Mizruhnik? God forbid!
Photo: Haim Zach

The plague of sectarianism

We, the religious, are very good at helping needy, experts on organizing fundraisers and charity, and know how to mend the hearts. We raise our children on 'the love of Israel' and on 'All Jews vouch for each other,' but let us be honest: It seems that our own home leaves a lot to be desired

The Biblical decree calling on all Israelites to form a single society is merely a recommendation as far as the religious and strictly Orthodox are concerned. This is true for the relationships within groups, and twice as true when referring to ties among the various religious sects.


None of them wants the other around, not even as part of some utopian future. The fact that we all worship the same Lord (each in his own way, though), study the same books, and observe the same Shabbat is all very nice, but this is as far as it goes.


The "average" strictly Orthodox (Haredi) father surrounds himself, mainly his children, with a protective wall against the Mizruhnik (Zionist-religious) whom, in the best-case scenario, he views as being very lax on observing the Word of the Torah.


The Haredim view those who combine Torah and labor or Torah and Zionism as worse than the non-observant, as reformists who are worse than the lost "babe in the woods" who went astray. The way the Haredim view it, separation from the Mizruhnik is a must, required to save his children from its evil impact, God forbid.


Certain editorials in Yated Ne'eman on the differences between the "knitted" (yarmulkes) and the "faithful Judaism" show that the gap is greater than a chasm, that there is true alienation, not to speak of pure hatred.


This is not to say that the situation on the "knitted" side is much better. There, the average Haredi is often referred to as "draft-dodger" or "parasite," and some religious-Zionists can even be heard saying: "if I had to choose whether my son should be Haredi or secular, I would choose the latter." Yes, they are not all like that, but there are all kinds.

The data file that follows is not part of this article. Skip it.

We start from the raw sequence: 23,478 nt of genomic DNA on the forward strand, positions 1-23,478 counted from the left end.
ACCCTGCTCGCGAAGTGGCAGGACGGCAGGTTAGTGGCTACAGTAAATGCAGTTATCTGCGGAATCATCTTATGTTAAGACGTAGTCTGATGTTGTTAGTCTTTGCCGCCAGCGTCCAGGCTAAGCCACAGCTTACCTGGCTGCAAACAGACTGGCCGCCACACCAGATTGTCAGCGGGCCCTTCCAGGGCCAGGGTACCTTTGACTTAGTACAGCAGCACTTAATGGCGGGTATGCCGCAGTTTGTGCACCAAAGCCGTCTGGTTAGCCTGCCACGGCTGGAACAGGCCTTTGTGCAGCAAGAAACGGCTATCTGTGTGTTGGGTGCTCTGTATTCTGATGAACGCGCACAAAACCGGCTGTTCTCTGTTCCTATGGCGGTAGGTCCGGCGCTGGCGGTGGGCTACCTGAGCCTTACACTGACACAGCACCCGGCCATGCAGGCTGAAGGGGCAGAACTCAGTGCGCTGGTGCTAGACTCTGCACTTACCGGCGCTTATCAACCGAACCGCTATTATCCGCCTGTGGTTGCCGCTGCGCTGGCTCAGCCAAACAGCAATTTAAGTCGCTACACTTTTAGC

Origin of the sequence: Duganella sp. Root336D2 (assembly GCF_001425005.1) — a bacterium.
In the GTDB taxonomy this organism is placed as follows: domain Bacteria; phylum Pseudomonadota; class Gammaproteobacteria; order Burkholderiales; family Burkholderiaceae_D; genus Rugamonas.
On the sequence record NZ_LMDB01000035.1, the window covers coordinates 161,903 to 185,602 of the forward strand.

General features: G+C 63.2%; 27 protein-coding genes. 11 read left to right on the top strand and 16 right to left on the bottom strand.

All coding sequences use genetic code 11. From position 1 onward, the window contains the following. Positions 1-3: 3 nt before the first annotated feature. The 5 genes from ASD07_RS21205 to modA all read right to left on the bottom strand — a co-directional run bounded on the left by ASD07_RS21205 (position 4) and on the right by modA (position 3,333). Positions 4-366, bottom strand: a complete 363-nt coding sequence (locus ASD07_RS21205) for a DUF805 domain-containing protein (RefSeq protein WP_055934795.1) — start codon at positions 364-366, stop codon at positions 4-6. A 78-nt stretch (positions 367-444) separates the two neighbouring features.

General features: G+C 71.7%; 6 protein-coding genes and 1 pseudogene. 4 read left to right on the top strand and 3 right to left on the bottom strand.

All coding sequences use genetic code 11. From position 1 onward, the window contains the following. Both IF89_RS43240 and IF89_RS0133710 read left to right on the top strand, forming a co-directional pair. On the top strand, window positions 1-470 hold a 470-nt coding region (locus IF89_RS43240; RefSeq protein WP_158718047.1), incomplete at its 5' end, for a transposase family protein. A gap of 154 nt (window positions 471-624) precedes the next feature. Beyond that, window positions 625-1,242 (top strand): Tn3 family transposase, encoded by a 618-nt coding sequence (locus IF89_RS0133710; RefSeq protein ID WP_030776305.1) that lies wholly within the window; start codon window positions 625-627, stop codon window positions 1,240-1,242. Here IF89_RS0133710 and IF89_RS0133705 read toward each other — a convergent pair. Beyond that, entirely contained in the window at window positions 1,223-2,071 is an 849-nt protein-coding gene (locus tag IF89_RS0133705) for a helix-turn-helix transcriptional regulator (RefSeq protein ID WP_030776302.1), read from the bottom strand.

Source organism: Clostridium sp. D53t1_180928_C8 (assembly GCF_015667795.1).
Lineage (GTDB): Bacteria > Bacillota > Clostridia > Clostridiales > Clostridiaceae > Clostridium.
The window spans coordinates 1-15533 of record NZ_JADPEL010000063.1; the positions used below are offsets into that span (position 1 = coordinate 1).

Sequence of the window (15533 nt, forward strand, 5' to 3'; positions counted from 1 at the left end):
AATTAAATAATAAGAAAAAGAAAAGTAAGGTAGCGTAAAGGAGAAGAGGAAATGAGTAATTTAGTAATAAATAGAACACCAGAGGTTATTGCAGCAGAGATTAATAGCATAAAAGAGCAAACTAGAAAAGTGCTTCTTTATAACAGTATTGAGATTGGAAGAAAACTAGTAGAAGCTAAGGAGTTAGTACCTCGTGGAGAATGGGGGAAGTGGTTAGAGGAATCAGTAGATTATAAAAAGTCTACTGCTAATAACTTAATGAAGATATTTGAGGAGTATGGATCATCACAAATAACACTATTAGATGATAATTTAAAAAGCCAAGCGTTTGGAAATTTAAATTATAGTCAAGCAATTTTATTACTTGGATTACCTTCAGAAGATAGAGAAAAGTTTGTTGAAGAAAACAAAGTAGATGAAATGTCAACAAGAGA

What about mingling with the secular Israelis? For the strictly Orthodox, this is unimaginable. This is why they built Bney Brak, Haredi neighborhoods in Jerusalem and elsewhere, and those homogenous towns and settlements. Even the knitted yarmulkes moved to West Bank settlements at the time because, at least in part and next to the ideological cause, they wished to create a separate framework, a certain public atmosphere.


If you will, the religious construction company, Mashav, was established several decades ago to build exclusively religious neighborhoods as an expression of the desire to "close in and protect ourselves."


It should be noted that in recent years, the opposite trend could be discerned and, acting as if on a mission out of the desire to make a difference, "strong" religious families actually chose to reside among the non-religious.


In most cases, a group of "strong" religious families forms a nucleus to support each other in the secular setting. A similar trend may be seen in the desire of certain Hesder yeshiva students to serve in the IDF, but the fact that they insist on serving within exclusively Hesdernik units is again a kind of separation. Of course it can be explained away, but it is sectarianism nonetheless.


The case of Petah Tikva